The logic diagram shown in FIG. 2 illustrates the computing means 10 in a non-particularized manner as applied to two-group injection. In FIG. 2, there is shown a switching device 38 capable of producing alternating output signals and receiving as input a signal or signals representative of engine crank angle as from sensor 16. Mechanically, sensor 16 could be a single lobed cam, driven by the engine and alternately opening and closing a pair of contacts. Since this arrangement could generate spurious signals, as by contact bounce, the switching device 38 will be described and discussed as a flip flop since the flip flop is known to produce a substantially constant level of output at one output location and zero level at the other output location in response to a triggering signal which need only be a spike input but may also be of longer duration and a flip flop may be readily made insensitive to other types of signals. Traces 1 and 2 illustrate the alternating triggering input signals while traces 3 and 4 illustrate the time relationship of the two switching device output signals. Signals received on the nontriggering input will, of course, have no effect on a flip flop. Outputs 40 and 42 are connected to the inputs of a logic gate 44. Gate 44 is arranged to give a relatively short duration pulse whenever the flip flop 38 changes state and to produce a constant level d.c. output at all other times. Outputs 40 and 42 are also connected to the inputs of a pair of AND gates with output 40 being connected to one input of AND gate 46 and the output 42 being connected to one input of AND gate 48. The output of the gate 44 is connected to the input of an adaptive delay means 50 which receives, as control inputs, signals from the various engine parameter sensors, as at 52, indicative of engine operating conditions and, therefore, of engine fuel requirement. As will be readily observed, one of the inputs at 52 is derived from signal generator 54 which receives, as its input, the signal 6, derived from the pressure sensor 12 of FIG. 1 and representative of the instantaneous manifold pressure. Since, according to this invention, pressure sensor 12 may be a simple potentiometer having a substantially linear response with respect to pressure, the derived output signal, which may be a voltage Vpr, is expressed herein in terms of 0, and the angular movement of the slider element of a potentiometer or in terms of V the actual electrical output signal. The output of the adaptive delay means 50 is fed through an inverter 56 and the output of the inverter 56 is connected to a second input of each AND gate 46 and 48. The output of AND gate 46 is connected to amplifier 58 which, in turn, supplies controlling current to the first injector group. AND gate 48 is connected to amplifier 60 which supplies controlling current to the second injector group.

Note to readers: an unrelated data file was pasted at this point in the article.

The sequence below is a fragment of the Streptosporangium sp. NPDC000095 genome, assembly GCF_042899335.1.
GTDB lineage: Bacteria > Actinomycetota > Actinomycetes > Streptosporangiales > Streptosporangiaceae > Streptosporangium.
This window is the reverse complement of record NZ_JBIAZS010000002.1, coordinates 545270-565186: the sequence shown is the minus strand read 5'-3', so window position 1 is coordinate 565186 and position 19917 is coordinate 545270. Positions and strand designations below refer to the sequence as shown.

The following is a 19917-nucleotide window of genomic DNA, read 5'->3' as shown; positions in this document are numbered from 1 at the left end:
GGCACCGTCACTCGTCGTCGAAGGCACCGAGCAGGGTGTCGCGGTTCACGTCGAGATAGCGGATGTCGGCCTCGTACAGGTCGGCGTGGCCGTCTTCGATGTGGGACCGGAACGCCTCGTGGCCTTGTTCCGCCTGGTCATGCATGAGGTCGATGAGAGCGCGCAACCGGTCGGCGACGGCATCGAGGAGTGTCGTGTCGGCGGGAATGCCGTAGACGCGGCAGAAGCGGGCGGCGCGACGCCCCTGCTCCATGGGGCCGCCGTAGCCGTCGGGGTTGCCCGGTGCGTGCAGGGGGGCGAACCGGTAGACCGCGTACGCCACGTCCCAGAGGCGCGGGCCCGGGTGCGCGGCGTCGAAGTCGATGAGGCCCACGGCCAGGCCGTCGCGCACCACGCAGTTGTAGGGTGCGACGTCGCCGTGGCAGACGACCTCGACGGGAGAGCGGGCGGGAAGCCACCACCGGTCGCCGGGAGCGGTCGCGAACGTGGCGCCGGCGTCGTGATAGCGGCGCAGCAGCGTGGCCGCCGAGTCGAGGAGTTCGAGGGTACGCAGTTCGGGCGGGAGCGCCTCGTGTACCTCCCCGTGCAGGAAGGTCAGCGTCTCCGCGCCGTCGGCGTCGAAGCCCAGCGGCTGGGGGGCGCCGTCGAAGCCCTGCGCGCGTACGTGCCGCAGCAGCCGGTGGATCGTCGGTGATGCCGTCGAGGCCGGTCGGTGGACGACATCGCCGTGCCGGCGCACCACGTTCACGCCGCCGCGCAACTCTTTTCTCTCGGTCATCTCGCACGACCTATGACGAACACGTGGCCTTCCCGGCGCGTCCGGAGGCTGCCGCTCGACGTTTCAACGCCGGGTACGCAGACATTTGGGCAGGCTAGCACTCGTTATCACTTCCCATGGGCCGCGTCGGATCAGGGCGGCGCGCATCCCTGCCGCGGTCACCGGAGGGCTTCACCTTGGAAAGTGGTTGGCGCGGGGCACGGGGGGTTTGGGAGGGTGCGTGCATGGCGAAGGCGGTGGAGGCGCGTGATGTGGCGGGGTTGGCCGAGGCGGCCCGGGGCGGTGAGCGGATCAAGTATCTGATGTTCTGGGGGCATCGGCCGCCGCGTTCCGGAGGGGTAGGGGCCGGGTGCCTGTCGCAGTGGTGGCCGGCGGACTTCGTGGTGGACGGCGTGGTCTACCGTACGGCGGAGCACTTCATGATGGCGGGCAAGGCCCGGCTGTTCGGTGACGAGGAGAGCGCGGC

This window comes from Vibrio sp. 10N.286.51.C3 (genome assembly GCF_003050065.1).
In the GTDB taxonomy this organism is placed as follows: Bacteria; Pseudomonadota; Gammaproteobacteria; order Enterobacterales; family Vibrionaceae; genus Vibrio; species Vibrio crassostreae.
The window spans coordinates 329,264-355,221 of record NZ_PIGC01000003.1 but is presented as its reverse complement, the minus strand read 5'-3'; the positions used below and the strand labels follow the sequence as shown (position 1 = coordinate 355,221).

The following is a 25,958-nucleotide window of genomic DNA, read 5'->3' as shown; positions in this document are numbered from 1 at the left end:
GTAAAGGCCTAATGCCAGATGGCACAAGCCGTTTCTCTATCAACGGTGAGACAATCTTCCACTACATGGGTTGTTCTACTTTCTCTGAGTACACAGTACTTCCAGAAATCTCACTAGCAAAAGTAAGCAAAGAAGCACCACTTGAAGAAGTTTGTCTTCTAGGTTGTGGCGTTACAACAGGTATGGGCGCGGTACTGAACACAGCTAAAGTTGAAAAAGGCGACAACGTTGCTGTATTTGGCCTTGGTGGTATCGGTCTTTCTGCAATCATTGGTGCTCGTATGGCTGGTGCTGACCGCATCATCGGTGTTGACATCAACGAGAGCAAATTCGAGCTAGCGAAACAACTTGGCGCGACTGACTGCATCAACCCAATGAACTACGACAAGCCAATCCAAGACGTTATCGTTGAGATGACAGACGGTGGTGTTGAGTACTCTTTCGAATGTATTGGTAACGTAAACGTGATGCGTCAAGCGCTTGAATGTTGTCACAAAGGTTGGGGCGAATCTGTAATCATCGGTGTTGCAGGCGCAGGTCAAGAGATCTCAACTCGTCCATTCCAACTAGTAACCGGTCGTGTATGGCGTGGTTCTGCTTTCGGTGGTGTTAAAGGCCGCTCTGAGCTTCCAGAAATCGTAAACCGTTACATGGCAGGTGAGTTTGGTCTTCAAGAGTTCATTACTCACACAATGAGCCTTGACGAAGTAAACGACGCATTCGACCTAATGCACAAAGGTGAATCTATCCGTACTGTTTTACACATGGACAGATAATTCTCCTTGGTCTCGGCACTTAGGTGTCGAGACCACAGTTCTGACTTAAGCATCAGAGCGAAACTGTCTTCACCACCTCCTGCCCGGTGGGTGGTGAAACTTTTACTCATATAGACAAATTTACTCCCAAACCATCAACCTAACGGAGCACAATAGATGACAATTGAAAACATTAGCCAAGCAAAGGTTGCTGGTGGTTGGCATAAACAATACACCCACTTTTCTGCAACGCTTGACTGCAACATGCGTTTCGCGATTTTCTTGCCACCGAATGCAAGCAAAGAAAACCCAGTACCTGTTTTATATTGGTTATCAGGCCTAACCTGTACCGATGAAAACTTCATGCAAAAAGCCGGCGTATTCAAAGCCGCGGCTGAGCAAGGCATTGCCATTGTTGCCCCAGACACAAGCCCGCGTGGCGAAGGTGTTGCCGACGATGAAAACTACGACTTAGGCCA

As will be readily apparent, the presence of an output signal from the flip flop 38 will occur at one output location to the exclusion of the other. This signal will then appear at one input of only one AND gate of only one amplifier. This signal selectively designates an injector or injector group for imminent injection. For this sake of example, we shall assume that the output signal of the flip flop 38 is at output location 40 so that the signal also appears at one input of AND gate 46. The signal from the output 40 of the flip flop 38 also appears at the gate 44 where, assuming the flip flop 38 has just changed state, a short duration signal is passed to the adaptive delay means 50. The adaptive delay means 50 is operative to produce an output after the passage of a predetermined amount of time. This time is determined by the values of the various sensory inputs applied at 52 to the adaptive delay 50. During this initial period of time when the output of the adaptive delay 50 is zero, the inverter 56 is producing a full-strength output signal. This signal is applied to one input of each of the AND gates 46 and 48. Because of the intrinsic nature of AND gates, an output signal is produced only while an input signal is being applied to each and every input. This then dictates that AND gate 46 will produce an output to be amplified by amplifier 58 to open the first injector group since it is receiving an injector selection command directly from the flip flop 38 and an injector control command from the inverter 56. At the end of the time delay period, adaptive delay means 50 produces a signal which is then inverted from a positive signal to a zero level signal by the inverter 56 so that the injection control command output signal of the inverter 56 is removed from the input to the AND gate 46 and the output of the AND gate 46 goes to zero thereby allowing the first injector group to close. During the period of time the first injector group is open, a metered amount of fuel under pressure is injected by the first injector group.